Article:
By Nicolau Sevcenko – 8/18/2014
A professor at Universidade de São Paulo (USP) and Harvard University, Sevcenko specialised in social and cultural History. He also taught at the London university, where he also got his post-doc from. A descendant of Ucranians, Sevcenko was considered to be a disciple of Sergio Buarque de Hollanda (1902 – 1982), one of Brazil’s most respected scholars responsible for writingRaízes do Brasil. In 1999 Sevcenko, who also worked as a translator and writer, won the Brazilian Jabuti Prize for his bookHistória da vida privada no Brasil. He was also an editor at Folha de S. Paulo, a Brazilian newspaper.
In April 2014, Sevcenko accepted our invitation to participate in a debate about the film Elena at Harvard University along with director Petra Costa and professor Robb Moss. During his opening speech, which we make available for you below, he re-qualifies the Greek myth of Helen of Troy and, using Petra Costa’s film as an example, brings it to present day:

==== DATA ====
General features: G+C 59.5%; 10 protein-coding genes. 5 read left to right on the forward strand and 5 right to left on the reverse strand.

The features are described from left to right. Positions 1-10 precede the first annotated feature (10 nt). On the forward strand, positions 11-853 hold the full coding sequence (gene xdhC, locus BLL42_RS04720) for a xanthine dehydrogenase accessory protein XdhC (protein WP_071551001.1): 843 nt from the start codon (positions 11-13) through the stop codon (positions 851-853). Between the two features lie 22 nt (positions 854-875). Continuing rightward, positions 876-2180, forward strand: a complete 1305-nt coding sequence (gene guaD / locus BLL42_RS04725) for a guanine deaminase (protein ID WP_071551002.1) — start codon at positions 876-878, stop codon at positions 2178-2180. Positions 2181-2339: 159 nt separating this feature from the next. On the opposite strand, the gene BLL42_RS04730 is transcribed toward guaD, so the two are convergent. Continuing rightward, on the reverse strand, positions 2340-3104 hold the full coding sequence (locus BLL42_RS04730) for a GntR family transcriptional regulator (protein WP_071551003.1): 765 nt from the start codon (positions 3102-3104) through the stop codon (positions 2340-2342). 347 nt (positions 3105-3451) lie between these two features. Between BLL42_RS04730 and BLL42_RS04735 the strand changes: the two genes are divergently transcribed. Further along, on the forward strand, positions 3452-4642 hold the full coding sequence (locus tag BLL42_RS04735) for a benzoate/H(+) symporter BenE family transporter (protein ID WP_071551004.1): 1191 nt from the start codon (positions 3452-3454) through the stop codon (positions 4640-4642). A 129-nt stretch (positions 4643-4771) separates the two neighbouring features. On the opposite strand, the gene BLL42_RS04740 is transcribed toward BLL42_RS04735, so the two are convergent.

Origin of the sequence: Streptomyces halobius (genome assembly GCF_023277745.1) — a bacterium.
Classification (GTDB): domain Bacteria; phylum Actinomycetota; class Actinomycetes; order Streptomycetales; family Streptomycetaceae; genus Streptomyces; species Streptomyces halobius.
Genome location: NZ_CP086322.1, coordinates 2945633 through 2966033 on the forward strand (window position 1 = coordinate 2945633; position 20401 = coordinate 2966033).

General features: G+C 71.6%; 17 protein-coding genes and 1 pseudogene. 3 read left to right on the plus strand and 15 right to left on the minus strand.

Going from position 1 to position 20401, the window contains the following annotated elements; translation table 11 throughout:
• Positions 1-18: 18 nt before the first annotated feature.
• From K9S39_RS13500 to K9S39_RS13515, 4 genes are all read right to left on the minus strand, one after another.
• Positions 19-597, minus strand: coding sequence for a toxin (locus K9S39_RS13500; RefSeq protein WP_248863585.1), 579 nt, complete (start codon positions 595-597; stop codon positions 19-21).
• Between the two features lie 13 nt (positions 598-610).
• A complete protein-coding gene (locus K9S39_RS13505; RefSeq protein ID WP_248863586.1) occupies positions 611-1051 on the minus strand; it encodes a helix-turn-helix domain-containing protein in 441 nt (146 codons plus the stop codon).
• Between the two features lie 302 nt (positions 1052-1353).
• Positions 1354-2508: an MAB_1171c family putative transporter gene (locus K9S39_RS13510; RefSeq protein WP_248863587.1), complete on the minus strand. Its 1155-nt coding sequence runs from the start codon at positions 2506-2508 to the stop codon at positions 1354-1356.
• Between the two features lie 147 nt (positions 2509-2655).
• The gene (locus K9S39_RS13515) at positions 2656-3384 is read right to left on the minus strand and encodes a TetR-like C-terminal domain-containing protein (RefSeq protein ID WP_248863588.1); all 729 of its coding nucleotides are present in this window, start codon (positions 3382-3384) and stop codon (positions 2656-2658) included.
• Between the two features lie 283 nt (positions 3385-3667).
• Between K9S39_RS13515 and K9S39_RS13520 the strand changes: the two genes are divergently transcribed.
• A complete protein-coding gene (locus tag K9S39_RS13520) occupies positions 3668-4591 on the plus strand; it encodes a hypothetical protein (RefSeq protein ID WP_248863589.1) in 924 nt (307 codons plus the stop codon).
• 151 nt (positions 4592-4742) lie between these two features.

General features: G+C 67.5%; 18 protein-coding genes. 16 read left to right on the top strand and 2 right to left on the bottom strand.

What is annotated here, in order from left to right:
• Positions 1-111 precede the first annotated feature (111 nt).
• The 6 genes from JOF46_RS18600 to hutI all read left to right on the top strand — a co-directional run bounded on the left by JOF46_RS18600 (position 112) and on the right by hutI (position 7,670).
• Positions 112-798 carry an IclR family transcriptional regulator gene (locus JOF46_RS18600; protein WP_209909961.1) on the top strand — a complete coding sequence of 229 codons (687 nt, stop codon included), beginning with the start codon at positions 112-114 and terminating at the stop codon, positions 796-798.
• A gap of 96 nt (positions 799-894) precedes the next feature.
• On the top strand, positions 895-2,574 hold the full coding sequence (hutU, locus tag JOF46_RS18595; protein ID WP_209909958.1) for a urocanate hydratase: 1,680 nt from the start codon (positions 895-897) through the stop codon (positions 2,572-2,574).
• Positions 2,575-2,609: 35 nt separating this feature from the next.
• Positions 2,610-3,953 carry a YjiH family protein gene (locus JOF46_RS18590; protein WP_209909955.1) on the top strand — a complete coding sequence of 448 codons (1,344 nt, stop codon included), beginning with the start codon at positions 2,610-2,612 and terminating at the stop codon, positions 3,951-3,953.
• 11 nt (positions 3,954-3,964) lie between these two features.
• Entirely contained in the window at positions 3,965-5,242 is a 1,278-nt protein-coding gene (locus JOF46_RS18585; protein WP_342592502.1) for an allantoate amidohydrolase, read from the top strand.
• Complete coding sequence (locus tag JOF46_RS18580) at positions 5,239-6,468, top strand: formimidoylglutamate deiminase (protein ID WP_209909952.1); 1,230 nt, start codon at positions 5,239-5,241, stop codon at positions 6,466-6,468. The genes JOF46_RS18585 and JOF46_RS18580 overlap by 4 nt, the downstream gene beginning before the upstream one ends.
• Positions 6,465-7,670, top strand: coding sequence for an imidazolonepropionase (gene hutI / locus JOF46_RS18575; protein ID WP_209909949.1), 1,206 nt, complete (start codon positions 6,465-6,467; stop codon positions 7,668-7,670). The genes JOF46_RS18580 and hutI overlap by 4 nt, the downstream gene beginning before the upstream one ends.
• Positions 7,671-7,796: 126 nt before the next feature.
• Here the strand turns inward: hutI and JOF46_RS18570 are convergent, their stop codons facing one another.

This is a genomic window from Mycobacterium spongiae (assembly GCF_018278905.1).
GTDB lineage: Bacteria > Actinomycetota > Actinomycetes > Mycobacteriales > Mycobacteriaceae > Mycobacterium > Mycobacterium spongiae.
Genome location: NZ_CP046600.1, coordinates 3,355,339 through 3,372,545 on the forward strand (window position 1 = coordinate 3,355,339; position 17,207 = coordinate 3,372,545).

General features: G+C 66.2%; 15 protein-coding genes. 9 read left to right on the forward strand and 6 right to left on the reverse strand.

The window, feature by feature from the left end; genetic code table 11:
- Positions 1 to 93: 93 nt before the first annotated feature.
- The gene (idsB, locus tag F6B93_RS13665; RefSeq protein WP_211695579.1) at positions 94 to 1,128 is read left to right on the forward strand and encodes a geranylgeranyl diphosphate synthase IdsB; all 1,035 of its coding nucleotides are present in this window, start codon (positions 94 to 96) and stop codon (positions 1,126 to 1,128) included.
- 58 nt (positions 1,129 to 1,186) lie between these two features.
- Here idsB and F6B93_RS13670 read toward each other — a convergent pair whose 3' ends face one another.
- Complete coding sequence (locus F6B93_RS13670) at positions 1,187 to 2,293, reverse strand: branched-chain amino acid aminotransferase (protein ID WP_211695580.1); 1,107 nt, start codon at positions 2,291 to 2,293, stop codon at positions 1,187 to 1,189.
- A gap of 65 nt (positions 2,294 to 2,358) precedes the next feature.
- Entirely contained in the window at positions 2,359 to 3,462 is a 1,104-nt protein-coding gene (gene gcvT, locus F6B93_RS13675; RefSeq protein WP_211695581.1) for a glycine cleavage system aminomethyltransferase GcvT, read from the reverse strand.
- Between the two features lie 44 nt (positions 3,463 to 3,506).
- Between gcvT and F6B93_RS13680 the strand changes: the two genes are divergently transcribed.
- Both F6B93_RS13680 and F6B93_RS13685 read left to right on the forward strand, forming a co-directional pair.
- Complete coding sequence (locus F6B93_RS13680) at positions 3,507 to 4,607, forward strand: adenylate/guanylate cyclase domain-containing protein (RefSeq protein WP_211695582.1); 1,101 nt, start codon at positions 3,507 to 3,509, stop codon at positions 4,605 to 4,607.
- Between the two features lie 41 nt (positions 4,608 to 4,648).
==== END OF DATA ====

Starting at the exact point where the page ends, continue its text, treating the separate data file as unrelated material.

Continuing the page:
“I think the dreamlike texture of this film and I think of the signal word of the title “Elena” nothing else. A Greek name so resonate of legend and myth “Elena” the one who was abducted. Helena of Troy; Elena of New York; Elena the one who’s missing. Helena the one who’s upset triggers the greatest and most epic of all wars that ever involved human kind. The absence of Elena is the source of so much suffering and tragedy because even if you destroy an entire city and entire culture, an entire civilization…you cannot repossess her lost love. In that sense she is the example of inextricable evanescence of desire. In the film it becomes even more mysterious, since Elena this evanescent mystery, overlaps in three different characters—herself, her sister Petra, and their mother. In many sense and dimensions these three characters get mixed with one another sharing feelings, emotions, affections…there’s such a degree of intimacy that you cannot tell anymore one from the other. So that is the great mystery of Elena the film. Certainly, many more mysteries but perhaps the most outstanding is this…why is that so much sorrow, so much pain, so much desolation can turn out to something so beautiful, so poetic, so inspiring to all of us? Again if we refer to the mythical Helena, we might get some insight. In fact this word, Helena, in Greek it means exactly that, the torch…the light…so it was the light that was stolen from Greece, the light that was taken from Greece into a different people, a different city, a different culture. That’s what this story is all about. For the Greeks, Helena was mostly a symbol of tragedy. For the romantics in the 19t century, on the other hand…Elena represents the epitome and the synthesis of all of the arts and in that sense she is the very sense of what the war culture stands for. Therefore the mystery, or rather the magic of Elena the film…it’s ability to tempt pathos melancholy into something more sublime more soothing, more reconciliatory. One special thing that unites the three entities that overlap into one another—Elena herself, Petra, and the mother—is this particular sensibility this inner drive that they all have towards the arts…..towards self expression in whatever form of art that they could manage; Basically music and dance, theater, cinema, photography, but also drawing and poetical writing. It is this multi-artistic drive that gives coherence to the entire film from beginning to end. It is an art that in the end fulfills this painful longing we all feel for Elena sending us this dreamlike labyrinth that brings peace, relief, and reconciliation at the end. And in that sense I think the film does plenty of justice to Elena, the afflicted young artist, but also to Helena the myth. What we as the audience shares with the film is our compassion and spiritual, or artistic reunion, with them all, these three silent entities, as well as the mythical one with ourselves…with our ultimate human condition and in that sense I think the film is really a masterpiece in terms of sensibility and the communication of the way by which pain can ultimately be transformed by the magic of art into sublimation, compassion, and great consideration. That’s it. Thank you.”